Arnold Lobel's daughter, Adrianne, recently discovered a collection of her late father's poems and artwork by chance; from it, she selected the verse and colored the sketchlike artwork that appears here. The gentle, amusing poems, which predate the senior Lobel's beloved Frog and Toad books, are just as appealing as those classics.

FOR THE ELEMENTARY SET

The Dunderheads

By Paul Fleischman, illus. by David Roberts (Candlewick Press, $16.99; ages 6-10)

A group of kids with unusual talents—and nicknames to match, such as Junkyard, Clips, and Einstein—get revenge on their tyrannical teacher. Great for kids with a wicked sense of humor—and for anyone who roots for the underdog.

Extra Credit

By Andrew Clements (Simon & Schuster/Atheneum, $16.99; ages 8-12)

Clements's novel unfolds as an Illinois schoolgirl exchanges letters with a pen pal in Afghanistan to boost her grades so she won't have to repeat sixth grade. Abby's world-view is broadened by her exchange with Sadeed, who has grown up in strife, but with his aspirations undaunted. Timely and thought-provoking.

Kaleidoscope Eyes

By Jen Bryant (Knopf Books for Young Readers, $15.99; ages 9-13)

This novel-in-free-verse is set in 1968 New Jersey in the midst of the Vietnam War. Though Lyza, 13, and her friends get wrapped up in a mystery involving pirate treasure, but life's harsh realities—war, prejudice, family troubles—are never far away. The memorable characters and setting will stay with readers.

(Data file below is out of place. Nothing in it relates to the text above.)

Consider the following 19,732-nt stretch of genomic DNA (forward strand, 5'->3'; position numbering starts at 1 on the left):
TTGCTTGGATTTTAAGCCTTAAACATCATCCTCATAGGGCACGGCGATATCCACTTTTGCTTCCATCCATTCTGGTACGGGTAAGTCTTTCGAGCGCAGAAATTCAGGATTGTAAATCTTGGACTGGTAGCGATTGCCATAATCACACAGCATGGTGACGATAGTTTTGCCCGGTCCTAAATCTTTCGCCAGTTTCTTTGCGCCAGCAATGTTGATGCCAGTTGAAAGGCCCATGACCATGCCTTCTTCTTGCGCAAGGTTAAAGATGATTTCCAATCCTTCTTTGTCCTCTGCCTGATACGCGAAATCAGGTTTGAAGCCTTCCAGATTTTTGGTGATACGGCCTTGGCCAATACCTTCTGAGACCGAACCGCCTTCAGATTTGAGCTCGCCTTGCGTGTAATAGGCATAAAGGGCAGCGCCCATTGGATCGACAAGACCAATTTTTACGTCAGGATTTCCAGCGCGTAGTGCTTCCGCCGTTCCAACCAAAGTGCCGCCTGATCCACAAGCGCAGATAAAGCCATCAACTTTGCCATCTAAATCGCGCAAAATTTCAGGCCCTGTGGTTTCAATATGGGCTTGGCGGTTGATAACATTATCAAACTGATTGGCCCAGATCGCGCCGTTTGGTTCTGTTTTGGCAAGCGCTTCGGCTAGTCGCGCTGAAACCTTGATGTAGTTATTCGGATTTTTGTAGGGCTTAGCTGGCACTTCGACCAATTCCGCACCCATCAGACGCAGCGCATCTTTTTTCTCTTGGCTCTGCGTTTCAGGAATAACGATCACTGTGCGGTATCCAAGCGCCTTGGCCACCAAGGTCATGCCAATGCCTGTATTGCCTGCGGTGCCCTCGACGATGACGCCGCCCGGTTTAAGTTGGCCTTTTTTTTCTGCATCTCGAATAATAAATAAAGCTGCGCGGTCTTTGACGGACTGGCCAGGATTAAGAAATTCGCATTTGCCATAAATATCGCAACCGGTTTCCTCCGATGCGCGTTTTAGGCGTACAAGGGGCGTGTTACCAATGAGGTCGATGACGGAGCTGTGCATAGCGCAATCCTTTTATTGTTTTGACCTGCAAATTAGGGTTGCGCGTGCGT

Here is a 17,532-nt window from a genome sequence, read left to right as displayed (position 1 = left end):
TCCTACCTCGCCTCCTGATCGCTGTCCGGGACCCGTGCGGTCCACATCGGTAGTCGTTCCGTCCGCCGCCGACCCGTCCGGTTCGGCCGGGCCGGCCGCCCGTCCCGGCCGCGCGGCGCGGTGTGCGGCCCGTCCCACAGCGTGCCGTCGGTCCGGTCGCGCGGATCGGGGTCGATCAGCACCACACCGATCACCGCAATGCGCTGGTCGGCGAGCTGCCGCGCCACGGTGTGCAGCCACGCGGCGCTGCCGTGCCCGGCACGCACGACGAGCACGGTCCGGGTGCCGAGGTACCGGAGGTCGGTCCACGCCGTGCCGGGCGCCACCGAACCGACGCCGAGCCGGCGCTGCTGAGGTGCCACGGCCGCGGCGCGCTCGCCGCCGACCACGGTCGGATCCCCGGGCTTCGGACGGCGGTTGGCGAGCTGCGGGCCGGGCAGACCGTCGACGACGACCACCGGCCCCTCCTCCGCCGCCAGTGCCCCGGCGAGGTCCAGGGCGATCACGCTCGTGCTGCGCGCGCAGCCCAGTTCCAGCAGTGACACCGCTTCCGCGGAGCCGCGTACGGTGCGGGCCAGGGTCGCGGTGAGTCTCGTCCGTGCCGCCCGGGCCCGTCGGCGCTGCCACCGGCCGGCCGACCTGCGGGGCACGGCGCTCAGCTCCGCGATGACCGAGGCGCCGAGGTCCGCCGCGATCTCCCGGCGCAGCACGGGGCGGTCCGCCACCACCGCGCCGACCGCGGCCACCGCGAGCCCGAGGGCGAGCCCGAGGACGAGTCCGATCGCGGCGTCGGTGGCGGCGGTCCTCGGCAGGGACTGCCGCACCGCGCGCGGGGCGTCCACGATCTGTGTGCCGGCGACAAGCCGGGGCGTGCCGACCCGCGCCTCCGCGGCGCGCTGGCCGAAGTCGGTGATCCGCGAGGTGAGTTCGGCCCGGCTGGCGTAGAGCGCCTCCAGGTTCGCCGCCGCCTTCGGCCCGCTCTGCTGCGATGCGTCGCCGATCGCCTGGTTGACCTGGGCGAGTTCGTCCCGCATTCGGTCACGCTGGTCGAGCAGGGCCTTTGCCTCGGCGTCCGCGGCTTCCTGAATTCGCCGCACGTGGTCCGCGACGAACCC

Emma-Jean Lazarus Fell in Love

By Lauren Tarshis (Dial Books for Young Readers, $16.99; ages 10-14)

This sequel to Emma-Jean Lazarus Fell Out of a Tree is as funny and honest as its predecessor. Idiosyncratic Emma-Jean's analytical observations remain both astute and hilarious. Here she is, for example, on cafeteria roughhousing: "Adolescent males engage in conspicuous displays to attract the attention of females." Readers will recognize plenty of themselves in Emma-Jean and her friends.

The Evolution of Calpurnia Tate

By Jacqueline Kelly (Henry Holt Books for Young Readers, $16.99; ages 10 and up)